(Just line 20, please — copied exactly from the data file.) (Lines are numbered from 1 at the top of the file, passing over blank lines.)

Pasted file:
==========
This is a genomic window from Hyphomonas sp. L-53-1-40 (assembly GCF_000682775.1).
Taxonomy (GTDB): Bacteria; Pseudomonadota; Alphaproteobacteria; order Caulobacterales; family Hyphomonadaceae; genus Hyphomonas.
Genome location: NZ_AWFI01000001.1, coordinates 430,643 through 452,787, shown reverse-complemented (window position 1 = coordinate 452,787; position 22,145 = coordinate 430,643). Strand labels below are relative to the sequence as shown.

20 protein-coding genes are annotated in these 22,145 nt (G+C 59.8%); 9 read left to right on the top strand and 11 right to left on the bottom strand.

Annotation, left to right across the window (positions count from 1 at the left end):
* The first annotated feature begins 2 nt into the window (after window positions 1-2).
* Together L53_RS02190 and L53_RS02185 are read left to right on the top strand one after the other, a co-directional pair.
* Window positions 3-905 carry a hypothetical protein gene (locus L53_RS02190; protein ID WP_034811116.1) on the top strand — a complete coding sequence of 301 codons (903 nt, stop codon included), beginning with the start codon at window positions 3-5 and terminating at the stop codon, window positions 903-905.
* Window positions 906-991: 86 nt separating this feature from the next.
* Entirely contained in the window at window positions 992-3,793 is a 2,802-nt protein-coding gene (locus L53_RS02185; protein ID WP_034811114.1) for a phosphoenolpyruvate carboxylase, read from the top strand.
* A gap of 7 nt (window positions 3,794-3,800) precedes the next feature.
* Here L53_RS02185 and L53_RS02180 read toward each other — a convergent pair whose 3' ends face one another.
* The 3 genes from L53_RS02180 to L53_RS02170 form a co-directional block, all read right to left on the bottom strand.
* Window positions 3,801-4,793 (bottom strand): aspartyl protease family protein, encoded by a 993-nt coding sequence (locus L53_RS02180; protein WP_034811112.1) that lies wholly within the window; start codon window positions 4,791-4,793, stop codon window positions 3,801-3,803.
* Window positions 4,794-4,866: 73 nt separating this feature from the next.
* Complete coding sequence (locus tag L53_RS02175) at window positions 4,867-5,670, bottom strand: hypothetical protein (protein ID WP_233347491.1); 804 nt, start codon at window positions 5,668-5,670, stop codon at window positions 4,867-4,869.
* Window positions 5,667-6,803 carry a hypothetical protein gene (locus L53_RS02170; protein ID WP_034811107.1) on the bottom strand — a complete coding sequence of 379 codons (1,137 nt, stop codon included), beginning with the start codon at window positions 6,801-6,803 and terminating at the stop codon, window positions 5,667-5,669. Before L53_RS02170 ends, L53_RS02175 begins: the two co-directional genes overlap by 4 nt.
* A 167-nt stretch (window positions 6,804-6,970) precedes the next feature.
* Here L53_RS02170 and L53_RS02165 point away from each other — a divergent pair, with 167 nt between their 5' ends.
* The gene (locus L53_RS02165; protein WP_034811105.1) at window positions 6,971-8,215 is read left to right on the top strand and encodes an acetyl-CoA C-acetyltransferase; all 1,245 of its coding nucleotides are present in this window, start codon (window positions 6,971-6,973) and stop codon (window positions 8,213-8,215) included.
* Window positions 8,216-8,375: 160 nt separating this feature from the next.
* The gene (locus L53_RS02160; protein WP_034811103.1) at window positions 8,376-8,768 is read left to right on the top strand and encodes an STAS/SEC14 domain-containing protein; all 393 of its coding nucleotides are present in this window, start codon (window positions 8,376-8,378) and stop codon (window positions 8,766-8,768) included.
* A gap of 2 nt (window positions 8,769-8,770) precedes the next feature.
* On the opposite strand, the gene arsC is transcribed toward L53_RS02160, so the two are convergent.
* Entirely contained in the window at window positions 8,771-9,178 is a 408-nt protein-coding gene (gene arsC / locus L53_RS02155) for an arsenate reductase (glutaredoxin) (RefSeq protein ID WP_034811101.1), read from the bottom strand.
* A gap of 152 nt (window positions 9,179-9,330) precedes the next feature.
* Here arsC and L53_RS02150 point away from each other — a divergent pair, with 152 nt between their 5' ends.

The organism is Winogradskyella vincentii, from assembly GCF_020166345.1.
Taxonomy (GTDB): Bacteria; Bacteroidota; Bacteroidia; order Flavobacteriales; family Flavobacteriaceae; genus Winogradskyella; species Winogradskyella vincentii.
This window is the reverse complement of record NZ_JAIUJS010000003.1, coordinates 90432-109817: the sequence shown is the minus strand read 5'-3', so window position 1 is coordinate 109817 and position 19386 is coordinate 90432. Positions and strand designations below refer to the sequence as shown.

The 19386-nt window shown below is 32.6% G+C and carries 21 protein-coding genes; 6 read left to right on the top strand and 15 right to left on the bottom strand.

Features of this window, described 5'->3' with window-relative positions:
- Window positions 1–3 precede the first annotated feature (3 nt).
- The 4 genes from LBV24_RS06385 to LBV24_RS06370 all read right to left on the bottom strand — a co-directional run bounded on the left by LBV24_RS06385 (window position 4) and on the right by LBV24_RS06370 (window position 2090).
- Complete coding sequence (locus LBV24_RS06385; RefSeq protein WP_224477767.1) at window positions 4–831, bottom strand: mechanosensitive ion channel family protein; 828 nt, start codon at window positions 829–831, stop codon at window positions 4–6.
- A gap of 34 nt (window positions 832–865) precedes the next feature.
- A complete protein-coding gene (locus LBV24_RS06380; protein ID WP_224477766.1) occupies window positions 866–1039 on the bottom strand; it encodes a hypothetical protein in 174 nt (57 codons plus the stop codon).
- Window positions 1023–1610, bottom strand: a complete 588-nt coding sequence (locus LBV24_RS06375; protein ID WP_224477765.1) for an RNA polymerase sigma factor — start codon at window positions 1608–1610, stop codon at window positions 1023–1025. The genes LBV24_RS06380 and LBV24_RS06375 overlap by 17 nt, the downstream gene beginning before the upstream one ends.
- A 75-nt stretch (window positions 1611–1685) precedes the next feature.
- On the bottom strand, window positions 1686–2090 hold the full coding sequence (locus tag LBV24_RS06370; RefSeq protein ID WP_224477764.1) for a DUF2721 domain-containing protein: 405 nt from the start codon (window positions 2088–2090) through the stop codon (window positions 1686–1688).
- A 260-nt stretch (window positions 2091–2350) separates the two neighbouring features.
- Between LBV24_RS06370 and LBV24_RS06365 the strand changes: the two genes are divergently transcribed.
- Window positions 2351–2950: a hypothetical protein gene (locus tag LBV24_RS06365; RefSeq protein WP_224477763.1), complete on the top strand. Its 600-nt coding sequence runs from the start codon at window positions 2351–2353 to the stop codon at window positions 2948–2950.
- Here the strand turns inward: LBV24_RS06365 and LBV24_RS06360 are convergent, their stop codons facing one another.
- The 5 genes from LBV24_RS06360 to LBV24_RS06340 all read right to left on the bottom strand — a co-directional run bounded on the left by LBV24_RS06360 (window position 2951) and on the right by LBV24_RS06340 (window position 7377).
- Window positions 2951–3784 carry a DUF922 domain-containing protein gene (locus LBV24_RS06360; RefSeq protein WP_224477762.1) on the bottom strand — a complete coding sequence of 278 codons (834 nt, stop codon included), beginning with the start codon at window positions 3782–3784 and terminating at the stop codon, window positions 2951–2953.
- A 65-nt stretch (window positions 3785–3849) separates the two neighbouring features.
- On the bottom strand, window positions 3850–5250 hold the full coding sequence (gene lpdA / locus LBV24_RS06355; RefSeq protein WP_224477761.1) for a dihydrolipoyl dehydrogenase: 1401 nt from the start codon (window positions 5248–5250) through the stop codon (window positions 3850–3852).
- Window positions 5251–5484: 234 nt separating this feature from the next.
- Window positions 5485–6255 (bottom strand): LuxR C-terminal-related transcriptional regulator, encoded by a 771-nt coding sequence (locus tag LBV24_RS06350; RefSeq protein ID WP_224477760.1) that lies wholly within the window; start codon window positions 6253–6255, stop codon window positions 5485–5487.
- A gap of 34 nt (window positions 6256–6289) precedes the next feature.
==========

* The gene (locus L53_RS02165; protein WP_034811105.1) at window positions 6,971-8,215 is read left to right on the top strand and encodes an acetyl-CoA C-acetyltransferase; all 1,245 of its coding nucleotides are present in this window, start codon (window positions 6,971-6,973) and stop codon (window positions 8,213-8,215) included.